Tag Archives: Acadamnit

If Dr No can think then, dammit, so can I

Cover of Plow Science

Dr No at Acadamnit had a moment of blogular navel-gazing a short while back and encouraged others to join in, and being as I rather enjoy Acadamnit and also have something of a shortage of material just now, I figured I’d bite and do some trumpeting of this blog’s dubious moments of glory. Not least, I thought I owed Dr No some kind of penance for not realising the above image was their own work. So then, the categories.

  • Most Liked Post (by me)
    This is quite tricky. I enjoy most of my writing, but I think if I have to pick one it would be this one. It was occasioned by the publication, without warning, proofs or any chance to update the content, of what might have been my first paper had the relevant journal not sat on it for literally eight years. And they spelt my name wrong, but a friend pointed out that at least that offered the chance of writing a rebuttal to myself. It seemed like too much fun not to try…
  • Most Liked Post (by readers, based on comments or hits)
    As has been complained about before, hits don’t really tell me what they should, because a couple of things I wrote seem to get clobbered by automated queries and image searches to the extent that I really can’t tell if they’re being read or not, but they far exceed anything else on hit count. It’s a pity, because I was really quite proud of the former of them, it was definitely the sort of writing I’d like to produce more often. After them, top post by hits is my little First Crusaders essay, which is good but not really a blog post, and after that we’re into the porn searches (that link goes to me complaining about it, not an example…). Comments isn’t a perfect metric either, because of course I try to reply to everyone, so I make the numbers myself in part, but since no better metric comes to mind, somewhat to my surprise the most commented post so far is this one.
  • Most Memorable Post
    I think it might, for me at least, be this one. This was the first time I’d really tried to set out my stall as someone who could explain scientific work to historians, and I was really proud of the dialogue that developed, and especially that I was just about humble enough to learn from the kind attempts of the authors of the study in question to educate me about maths. I was fairly pleased with having done as well as I had, and felt like I’d done something actually impressive. I don’t know how true that now is, but it sticks.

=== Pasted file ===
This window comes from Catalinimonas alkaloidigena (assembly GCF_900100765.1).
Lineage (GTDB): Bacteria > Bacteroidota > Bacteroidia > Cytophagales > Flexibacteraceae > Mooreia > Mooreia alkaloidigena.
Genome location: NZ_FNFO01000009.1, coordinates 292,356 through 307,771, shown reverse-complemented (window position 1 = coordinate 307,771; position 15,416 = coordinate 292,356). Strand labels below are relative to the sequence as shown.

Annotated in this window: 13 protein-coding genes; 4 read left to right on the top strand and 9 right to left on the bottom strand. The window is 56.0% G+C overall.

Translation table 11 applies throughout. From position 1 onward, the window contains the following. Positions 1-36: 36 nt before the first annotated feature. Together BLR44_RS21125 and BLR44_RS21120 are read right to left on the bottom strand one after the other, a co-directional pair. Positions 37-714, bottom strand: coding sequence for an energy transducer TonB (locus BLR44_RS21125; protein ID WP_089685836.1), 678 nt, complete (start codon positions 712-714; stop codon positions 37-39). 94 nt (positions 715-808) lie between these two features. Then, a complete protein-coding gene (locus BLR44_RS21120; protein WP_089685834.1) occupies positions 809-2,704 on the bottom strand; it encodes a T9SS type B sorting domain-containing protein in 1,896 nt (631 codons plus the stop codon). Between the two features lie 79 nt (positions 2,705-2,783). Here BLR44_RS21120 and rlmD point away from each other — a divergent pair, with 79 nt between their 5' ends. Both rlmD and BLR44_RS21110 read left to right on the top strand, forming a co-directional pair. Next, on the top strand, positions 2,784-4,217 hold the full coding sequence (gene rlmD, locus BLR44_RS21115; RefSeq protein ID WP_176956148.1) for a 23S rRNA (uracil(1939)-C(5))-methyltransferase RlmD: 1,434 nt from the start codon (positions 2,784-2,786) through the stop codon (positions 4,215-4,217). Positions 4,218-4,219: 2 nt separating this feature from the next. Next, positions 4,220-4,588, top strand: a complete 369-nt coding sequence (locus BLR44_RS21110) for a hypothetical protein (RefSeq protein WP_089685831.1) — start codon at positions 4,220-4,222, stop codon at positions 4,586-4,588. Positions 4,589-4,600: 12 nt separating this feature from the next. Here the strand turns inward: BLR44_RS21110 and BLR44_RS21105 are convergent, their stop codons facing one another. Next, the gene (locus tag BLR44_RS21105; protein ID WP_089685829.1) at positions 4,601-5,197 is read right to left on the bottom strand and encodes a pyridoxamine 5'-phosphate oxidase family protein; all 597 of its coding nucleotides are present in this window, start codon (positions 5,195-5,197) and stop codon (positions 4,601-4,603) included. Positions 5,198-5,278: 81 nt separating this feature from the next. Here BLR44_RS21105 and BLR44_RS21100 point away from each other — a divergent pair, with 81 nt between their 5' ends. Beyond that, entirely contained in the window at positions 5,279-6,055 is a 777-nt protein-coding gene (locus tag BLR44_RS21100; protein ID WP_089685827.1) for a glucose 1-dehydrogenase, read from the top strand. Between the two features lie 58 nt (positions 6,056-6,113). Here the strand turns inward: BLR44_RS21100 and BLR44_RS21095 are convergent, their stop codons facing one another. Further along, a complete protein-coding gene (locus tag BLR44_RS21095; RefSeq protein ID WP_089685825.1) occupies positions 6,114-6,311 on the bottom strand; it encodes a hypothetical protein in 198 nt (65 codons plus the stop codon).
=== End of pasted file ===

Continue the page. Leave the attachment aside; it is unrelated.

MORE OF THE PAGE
• Post Most Indicative of Your Blog Identity?
    I admit that I’m not sure how this one was meant to be read. I think it’s a “does my real-life identity look big in this?” question, but of course whereas Dr No is secretly hidden in an ivory tower defended with sarcasm, cheerleaders and Tesla coils, I never kept my identity secret in the first place. So I guess it’s the one where my presentation as a serious adult broke down most, and that is pretty obviously this one and will, I hope, ever remain so.
  • Most Humorous Post
    Damn, that’s the same one isn’t it? Well, in that case, have a runner-up. This isn’t even mine, really, and the person who let me borrow it was only quoting a medieval source anyway, but it’s still true dammit.
  • Most Regrettable Post?
    This is, to an extent, still to be settled: one day one of my many rants will come back and bite me, and I have many times pulled something back from the brink, and in one case beyond it, because of thinking how I’d deal with meeting its target after they’d found out I wrote that about them. However, there’s still no problem deciding which one I have dithered over most, and though it remains up now I do often wonder whether I ever should have given this much away about myself, especially given how my life subsequently changed to make it largely irrelevant. If that’s a dead link, I chickened out.
  • Most Misunderstood Post
    That’s probably one of the same ones again, but in terms of one where I genuinely had to work hard to avoid a misunderstanding that would have been regrettable, I guess it’s this one.
  • Most Satisfying to Write Post?
    Oh, this one, no contest. I may burn in Hell for it, but it was such a relief to find I could actually articulate the counter-argument rather than just froth uselessly. Fighting language with language, yeah, etc.
  • Most Likely To Never Be Posted Post?